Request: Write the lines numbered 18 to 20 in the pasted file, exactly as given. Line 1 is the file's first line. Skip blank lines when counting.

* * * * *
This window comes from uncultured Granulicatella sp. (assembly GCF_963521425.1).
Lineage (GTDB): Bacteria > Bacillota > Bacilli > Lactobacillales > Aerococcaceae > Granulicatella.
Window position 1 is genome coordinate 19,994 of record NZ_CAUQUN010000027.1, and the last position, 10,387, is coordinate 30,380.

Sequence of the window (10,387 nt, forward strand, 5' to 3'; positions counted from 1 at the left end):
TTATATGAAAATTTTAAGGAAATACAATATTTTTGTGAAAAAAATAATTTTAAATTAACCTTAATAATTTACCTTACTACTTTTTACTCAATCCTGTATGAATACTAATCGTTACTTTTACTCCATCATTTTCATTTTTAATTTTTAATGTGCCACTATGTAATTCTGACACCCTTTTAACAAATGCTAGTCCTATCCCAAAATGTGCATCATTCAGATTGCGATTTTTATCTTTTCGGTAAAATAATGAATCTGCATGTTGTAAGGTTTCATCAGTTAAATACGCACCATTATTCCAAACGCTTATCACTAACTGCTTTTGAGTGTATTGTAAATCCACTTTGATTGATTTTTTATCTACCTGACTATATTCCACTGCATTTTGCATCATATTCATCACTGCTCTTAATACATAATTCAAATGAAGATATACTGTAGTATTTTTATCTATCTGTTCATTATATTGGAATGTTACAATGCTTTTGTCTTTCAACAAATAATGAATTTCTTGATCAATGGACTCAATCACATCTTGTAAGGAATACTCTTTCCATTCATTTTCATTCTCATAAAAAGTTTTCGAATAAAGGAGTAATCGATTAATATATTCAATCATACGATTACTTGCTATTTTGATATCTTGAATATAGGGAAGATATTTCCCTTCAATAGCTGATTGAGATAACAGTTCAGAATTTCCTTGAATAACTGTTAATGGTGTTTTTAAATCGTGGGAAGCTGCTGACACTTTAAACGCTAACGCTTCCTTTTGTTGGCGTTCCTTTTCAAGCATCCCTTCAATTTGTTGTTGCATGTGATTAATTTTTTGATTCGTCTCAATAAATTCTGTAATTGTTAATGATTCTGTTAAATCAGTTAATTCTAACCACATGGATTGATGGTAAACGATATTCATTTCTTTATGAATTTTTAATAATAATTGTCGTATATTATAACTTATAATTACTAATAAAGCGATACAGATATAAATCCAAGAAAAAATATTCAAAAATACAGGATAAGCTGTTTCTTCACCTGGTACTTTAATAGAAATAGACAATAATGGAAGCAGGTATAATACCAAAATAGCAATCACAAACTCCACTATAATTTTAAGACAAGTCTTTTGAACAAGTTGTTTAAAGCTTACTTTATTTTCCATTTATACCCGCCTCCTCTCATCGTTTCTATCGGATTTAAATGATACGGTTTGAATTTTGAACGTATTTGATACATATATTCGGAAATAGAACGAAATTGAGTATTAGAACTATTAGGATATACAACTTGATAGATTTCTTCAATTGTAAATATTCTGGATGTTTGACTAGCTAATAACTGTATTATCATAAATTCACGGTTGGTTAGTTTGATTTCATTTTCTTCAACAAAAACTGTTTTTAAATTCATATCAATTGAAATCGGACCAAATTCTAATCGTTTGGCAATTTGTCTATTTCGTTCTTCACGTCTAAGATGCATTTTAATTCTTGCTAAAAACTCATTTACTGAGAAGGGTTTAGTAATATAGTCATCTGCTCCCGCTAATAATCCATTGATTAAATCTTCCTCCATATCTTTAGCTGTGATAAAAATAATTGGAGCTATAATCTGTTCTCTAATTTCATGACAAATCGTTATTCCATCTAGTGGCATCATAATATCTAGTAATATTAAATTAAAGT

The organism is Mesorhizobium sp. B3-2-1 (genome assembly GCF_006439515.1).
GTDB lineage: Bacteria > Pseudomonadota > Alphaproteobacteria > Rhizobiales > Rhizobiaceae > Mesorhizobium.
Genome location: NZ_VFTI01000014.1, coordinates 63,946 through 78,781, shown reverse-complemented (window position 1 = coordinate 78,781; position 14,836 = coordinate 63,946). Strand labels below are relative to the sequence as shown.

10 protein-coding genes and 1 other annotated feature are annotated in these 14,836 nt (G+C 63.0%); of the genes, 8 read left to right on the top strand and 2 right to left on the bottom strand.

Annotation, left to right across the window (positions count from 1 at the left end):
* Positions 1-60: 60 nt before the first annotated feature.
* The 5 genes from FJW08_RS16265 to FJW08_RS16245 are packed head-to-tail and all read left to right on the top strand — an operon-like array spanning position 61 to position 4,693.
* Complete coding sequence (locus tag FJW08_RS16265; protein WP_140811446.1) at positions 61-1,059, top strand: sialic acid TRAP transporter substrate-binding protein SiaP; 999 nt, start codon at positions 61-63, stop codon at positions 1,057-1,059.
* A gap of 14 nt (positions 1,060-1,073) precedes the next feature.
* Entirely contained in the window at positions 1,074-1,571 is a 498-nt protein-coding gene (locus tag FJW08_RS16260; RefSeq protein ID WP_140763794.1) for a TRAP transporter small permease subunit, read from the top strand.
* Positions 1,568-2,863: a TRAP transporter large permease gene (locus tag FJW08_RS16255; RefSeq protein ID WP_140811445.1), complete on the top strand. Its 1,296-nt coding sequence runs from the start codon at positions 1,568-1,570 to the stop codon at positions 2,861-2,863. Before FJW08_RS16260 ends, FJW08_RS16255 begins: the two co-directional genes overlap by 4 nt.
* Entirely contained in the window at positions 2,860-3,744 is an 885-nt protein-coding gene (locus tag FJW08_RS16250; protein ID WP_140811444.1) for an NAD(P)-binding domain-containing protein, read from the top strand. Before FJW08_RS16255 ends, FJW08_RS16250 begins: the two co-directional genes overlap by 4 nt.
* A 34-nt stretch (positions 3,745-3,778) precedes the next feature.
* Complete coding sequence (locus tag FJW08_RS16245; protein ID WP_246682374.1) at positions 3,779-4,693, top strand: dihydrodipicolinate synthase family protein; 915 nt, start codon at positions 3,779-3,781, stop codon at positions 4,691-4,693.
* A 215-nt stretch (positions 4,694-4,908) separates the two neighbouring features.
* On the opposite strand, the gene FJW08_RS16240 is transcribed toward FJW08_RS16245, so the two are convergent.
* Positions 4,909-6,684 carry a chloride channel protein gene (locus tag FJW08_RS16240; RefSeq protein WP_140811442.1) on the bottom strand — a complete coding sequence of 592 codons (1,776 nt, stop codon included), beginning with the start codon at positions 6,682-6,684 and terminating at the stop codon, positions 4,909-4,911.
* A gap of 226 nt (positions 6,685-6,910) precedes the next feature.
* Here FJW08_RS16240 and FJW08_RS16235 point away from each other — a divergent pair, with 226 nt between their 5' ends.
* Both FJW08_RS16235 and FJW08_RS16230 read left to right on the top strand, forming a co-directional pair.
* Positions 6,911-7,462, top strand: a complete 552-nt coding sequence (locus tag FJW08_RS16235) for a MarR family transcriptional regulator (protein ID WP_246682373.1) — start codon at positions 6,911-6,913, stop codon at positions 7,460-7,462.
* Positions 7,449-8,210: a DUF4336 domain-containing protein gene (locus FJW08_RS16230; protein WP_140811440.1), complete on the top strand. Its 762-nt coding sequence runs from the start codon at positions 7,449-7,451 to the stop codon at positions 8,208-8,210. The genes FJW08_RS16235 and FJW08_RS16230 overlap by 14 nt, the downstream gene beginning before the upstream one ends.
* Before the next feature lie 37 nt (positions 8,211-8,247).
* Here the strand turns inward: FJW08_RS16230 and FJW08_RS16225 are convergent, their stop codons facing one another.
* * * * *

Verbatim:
* A 34-nt stretch (positions 3,745-3,778) precedes the next feature.
* Complete coding sequence (locus tag FJW08_RS16245; protein ID WP_246682374.1) at positions 3,779-4,693, top strand: dihydrodipicolinate synthase family protein; 915 nt, start codon at positions 3,779-3,781, stop codon at positions 4,691-4,693.
* A 215-nt stretch (positions 4,694-4,908) separates the two neighbouring features.